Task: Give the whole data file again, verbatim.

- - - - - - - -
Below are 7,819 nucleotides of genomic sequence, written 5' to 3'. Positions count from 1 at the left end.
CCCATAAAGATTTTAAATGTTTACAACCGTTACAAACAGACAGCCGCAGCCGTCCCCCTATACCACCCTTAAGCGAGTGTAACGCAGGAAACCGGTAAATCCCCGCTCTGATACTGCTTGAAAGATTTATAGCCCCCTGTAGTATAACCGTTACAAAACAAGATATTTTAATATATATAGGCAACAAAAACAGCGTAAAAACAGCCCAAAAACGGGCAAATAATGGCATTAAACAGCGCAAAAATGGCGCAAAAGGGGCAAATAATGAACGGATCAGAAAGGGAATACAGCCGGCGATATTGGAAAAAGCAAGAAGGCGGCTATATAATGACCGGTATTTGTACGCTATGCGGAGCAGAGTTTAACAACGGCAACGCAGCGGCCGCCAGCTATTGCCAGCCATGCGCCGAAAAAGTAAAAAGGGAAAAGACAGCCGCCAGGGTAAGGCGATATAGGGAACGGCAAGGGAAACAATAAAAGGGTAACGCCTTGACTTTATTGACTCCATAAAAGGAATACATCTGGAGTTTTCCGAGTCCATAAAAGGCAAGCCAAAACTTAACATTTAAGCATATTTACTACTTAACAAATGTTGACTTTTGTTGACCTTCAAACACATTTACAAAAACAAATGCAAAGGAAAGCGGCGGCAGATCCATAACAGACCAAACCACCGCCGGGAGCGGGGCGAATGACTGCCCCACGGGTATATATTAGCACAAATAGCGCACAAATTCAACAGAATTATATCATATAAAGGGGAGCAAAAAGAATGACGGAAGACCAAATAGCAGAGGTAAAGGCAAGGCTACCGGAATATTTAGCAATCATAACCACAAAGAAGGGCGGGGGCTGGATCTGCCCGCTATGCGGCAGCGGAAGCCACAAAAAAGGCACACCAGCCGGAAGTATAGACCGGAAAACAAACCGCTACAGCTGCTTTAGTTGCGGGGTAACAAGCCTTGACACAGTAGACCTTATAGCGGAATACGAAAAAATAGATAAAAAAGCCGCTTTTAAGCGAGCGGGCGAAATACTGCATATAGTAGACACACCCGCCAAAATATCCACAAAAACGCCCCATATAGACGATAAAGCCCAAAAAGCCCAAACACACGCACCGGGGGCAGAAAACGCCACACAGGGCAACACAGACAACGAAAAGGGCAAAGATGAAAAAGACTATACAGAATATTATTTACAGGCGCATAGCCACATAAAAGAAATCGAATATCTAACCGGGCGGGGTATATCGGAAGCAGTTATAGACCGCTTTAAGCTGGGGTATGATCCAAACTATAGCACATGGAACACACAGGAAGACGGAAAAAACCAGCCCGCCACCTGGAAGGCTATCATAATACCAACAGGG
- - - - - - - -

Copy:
Below are 7,819 nucleotides of genomic sequence, written 5' to 3'. Positions count from 1 at the left end.
CCCATAAAGATTTTAAATGTTTACAACCGTTACAAACAGACAGCCGCAGCCGTCCCCCTATACCACCCTTAAGCGAGTGTAACGCAGGAAACCGGTAAATCCCCGCTCTGATACTGCTTGAAAGATTTATAGCCCCCTGTAGTATAACCGTTACAAAACAAGATATTTTAATATATATAGGCAACAAAAACAGCGTAAAAACAGCCCAAAAACGGGCAAATAATGGCATTAAACAGCGCAAAAATGGCGCAAAAGGGGCAAATAATGAACGGATCAGAAAGGGAATACAGCCGGCGATATTGGAAAAAGCAAGAAGGCGGCTATATAATGACCGGTATTTGTACGCTATGCGGAGCAGAGTTTAACAACGGCAACGCAGCGGCCGCCAGCTATTGCCAGCCATGCGCCGAAAAAGTAAAAAGGGAAAAGACAGCCGCCAGGGTAAGGCGATATAGGGAACGGCAAGGGAAACAATAAAAGGGTAACGCCTTGACTTTATTGACTCCATAAAAGGAATACATCTGGAGTTTTCCGAGTCCATAAAAGGCAAGCCAAAACTTAACATTTAAGCATATTTACTACTTAACAAATGTTGACTTTTGTTGACCTTCAAACACATTTACAAAAACAAATGCAAAGGAAAGCGGCGGCAGATCCATAACAGACCAAACCACCGCCGGGAGCGGGGCGAATGACTGCCCCACGGGTATATATTAGCACAAATAGCGCACAAATTCAACAGAATTATATCATATAAAGGGGAGCAAAAAGAATGACGGAAGACCAAATAGCAGAGGTAAAGGCAAGGCTACCGGAATATTTAGCAATCATAACCACAAAGAAGGGCGGGGGCTGGATCTGCCCGCTATGCGGCAGCGGAAGCCACAAAAAAGGCACACCAGCCGGAAGTATAGACCGGAAAACAAACCGCTACAGCTGCTTTAGTTGCGGGGTAACAAGCCTTGACACAGTAGACCTTATAGCGGAATACGAAAAAATAGATAAAAAAGCCGCTTTTAAGCGAGCGGGCGAAATACTGCATATAGTAGACACACCCGCCAAAATATCCACAAAAACGCCCCATATAGACGATAAAGCCCAAAAAGCCCAAACACACGCACCGGGGGCAGAAAACGCCACACAGGGCAACACAGACAACGAAAAGGGCAAAGATGAAAAAGACTATACAGAATATTATTTACAGGCGCATAGCCACATAAAAGAAATCGAATATCTAACCGGGCGGGGTATATCGGAAGCAGTTATAGACCGCTTTAAGCTGGGGTATGATCCAAACTATAGCACATGGAACACACAGGAAGACGGAAAAAACCAGCCCGCCACCTGGAAGGCTATCATAATACCAACAGGG